4. Don’t try to negotiate some type of commission structure for payment; most publicists charge a monthly retainer or an hourly rate for their services and do not work on commission. It’s best to wait until the publicist agrees to take you on before discussing payment options.

The majority of book publicists have websites with information about the types of services they provide, and specific advice as to what they’d like you to include when you send a query. It’s best to check the website first and follow the individual publicist’s requirements as you put your query together.

Finally, be patient with us if we don’t get back to you right away – sometimes we’re on deadline for current clients, traveling, or busy with other issues, so it can take a few days to respond.

As always, if you have any questions about what I’ve listed here, or about the query process in general, feel free to contact me at Happy querying!

Monday, September 1, 2014

Locating Your Tribe: Where to Find Readers for Your Books

First, a happy Labor Day to all of the hardworking readers and authors out there who got to enjoy a much needed day of rest (I know I sure needed one!).

I just returned home from a three-day weekend at the Barona Indian Reservation, where I sold copies of my books Favorite Daughter, Part One; Face Value: Collected Stories; and Coyote Heart. Before I discuss the powwow, please know that I am not Native American by heritage. I discovered the world of powwows when I wrote my first novel, Coyote Heart, which is a contemporary love story about a married woman who falls in love with a man from the Pala Indian Reservation here in San Diego.

When I was promoting the first edition of Coyote Heart (which was agented and traditionally published by a small press back in 2009), I discovered that there was a core group of readers here in San Diego County who were interested in Native American fiction. I learned this fact by getting out and doing book signings at local bookstores and libraries (there were still a lot of bookstores around at that time, so I was lucky to be able to do a four–state signing tour with the book).

After realizing that readers enjoyed the regional and/or native elements of Coyote Heart, I decided to see what it would be like to be a vendor at a number of local Native American gatherings (remember, I just had the one book, Coyote Heart, to sell) and rented booth space at powwows at San Luis Rey, Pala, Barona, Pechanga, Balboa Park, and Sycuan the summer after the book was released. As a result, I was able to meet a number of powwow attendees (both tribal members and local readers) who liked that Coyote Heart was about the Indian tribes here in San Diego (this was especially true of the Luiseno and Cupa readers who were familiar with the Pala Reservation). I sold a lot of copies of Coyote Heart that first summer, and then attended a string of powwows during the following summer, where I ran into many of my former readers who wanted to know when I would have another book out.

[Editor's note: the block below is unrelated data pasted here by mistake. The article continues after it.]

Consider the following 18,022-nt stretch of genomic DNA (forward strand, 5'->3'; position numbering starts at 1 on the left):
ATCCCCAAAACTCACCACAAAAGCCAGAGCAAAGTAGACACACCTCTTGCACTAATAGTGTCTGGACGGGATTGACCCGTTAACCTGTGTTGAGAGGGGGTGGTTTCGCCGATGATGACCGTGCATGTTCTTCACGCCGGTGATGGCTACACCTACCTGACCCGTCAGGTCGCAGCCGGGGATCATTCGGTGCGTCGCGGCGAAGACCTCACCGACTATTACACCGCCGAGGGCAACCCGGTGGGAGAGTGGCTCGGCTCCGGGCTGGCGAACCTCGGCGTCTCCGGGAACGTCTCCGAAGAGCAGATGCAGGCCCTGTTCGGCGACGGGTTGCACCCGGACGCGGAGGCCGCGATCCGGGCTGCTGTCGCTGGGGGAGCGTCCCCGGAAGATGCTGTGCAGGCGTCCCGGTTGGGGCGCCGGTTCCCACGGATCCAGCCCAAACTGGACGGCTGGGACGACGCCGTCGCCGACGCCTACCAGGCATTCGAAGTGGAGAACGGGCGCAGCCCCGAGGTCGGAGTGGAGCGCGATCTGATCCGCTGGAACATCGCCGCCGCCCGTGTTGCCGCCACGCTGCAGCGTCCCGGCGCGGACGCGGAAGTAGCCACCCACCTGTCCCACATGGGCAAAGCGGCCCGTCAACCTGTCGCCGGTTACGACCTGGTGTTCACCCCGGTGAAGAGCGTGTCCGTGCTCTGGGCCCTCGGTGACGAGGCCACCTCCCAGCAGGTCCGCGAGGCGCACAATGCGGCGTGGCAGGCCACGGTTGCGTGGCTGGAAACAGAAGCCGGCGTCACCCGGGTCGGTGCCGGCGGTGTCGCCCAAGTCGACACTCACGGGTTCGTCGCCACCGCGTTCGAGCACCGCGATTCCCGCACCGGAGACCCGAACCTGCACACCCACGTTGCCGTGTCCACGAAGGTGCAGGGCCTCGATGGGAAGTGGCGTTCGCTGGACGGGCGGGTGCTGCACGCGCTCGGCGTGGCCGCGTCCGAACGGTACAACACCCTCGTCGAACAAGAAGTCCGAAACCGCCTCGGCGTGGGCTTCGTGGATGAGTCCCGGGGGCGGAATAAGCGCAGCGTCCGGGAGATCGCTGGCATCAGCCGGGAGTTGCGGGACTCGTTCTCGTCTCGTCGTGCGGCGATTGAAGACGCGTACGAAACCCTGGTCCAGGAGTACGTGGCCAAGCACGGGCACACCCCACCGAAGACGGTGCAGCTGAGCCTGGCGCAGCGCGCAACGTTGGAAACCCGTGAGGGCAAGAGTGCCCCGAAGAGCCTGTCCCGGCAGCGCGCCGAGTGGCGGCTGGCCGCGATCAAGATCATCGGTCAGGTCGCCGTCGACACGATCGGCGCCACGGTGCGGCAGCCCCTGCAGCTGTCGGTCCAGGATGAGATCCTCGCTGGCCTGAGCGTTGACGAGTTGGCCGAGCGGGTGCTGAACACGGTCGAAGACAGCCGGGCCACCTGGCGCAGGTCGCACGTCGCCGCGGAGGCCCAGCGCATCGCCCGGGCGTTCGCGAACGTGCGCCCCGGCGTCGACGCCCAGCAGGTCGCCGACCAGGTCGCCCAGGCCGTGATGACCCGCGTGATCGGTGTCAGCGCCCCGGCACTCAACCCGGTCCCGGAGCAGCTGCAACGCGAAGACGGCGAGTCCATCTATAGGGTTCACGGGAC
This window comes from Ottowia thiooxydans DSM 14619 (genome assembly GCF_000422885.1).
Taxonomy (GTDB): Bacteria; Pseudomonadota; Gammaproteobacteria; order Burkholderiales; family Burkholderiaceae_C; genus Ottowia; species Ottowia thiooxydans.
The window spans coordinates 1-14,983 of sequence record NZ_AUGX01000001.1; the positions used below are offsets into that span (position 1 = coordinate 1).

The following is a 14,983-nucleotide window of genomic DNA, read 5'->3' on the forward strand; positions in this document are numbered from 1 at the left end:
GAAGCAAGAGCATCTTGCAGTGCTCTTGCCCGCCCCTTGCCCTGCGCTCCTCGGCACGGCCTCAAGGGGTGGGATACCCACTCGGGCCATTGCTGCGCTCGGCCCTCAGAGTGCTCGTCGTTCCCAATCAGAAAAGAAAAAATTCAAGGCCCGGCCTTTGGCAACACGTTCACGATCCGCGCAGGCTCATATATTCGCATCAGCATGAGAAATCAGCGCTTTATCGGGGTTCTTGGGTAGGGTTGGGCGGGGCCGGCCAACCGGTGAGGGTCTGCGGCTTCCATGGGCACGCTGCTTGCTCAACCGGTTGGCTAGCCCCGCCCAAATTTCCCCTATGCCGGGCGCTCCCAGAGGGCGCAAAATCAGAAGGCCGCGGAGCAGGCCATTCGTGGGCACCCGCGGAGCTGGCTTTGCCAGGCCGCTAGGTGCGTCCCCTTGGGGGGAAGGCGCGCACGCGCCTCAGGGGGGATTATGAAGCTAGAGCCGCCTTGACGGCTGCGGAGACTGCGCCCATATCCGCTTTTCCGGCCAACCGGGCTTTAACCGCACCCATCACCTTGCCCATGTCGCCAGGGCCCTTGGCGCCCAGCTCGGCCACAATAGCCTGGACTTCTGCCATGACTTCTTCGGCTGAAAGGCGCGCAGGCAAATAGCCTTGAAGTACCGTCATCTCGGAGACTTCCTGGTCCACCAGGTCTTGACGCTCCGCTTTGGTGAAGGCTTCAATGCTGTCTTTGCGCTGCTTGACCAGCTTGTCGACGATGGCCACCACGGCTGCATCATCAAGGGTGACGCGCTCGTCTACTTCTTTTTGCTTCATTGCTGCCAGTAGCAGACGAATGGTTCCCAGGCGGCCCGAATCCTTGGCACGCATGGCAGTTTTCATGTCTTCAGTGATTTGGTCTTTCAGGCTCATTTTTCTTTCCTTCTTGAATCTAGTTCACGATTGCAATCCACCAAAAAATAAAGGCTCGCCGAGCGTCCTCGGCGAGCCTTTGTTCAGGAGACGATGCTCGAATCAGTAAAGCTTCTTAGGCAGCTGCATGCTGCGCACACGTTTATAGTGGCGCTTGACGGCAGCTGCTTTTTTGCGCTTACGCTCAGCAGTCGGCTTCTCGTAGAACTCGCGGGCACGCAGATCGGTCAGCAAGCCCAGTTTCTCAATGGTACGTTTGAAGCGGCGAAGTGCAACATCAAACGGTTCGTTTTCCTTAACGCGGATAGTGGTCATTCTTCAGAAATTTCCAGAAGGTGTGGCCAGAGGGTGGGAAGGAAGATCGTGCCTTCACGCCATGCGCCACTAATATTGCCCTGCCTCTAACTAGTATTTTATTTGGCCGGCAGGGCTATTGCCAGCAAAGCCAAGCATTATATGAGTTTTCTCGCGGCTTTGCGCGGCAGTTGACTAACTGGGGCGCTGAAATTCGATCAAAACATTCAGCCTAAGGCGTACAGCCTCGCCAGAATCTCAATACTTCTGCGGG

Much happened after those first powwow appearances – I hired a publishing attorney and got the rights back to Coyote Heart, which I rewrote as a second edition. I self-published the new edition of Coyote Heart, along with a collection of short stories I had written during 2001 – 2007, called Face Value: Collected Stories. I published both books in January, 2014, and then completed the final draft of part one of my historical novel about Pocahontas, Favorite Daughter.

I published Favorite Daughter, Part One in July of this year, which was, unfortunately, past the registration dates for a number of summer powwows held here in San Diego. But even though it was late in the game, I signed up for the Barona powwow, which took place this past weekend, and sold all three of my books there.

It was unusually hot and windy all three days, and the long hours of setting up, selling books, and then tearing down the booth every evening was tiring. But what a treat it was smell the scent of sage again, to view the gorgeous regalia and intricate footwork of the swirling fancy dancers, and listen to the hypnotic and soothing drumming and singing. Best of all, I ran into a number of my former powwow readers, who expressed great delight at seeing me there and who were happy to know that I had written some new books that they could buy.

I sold a lot of books this weekend (surprisingly, my first book, Coyote Heart, was still popular – it outsold the new book, Favorite Daughter). And what I learned was that once you’ve developed a core group of readers, they will stay with you, even if it takes years to produce another book.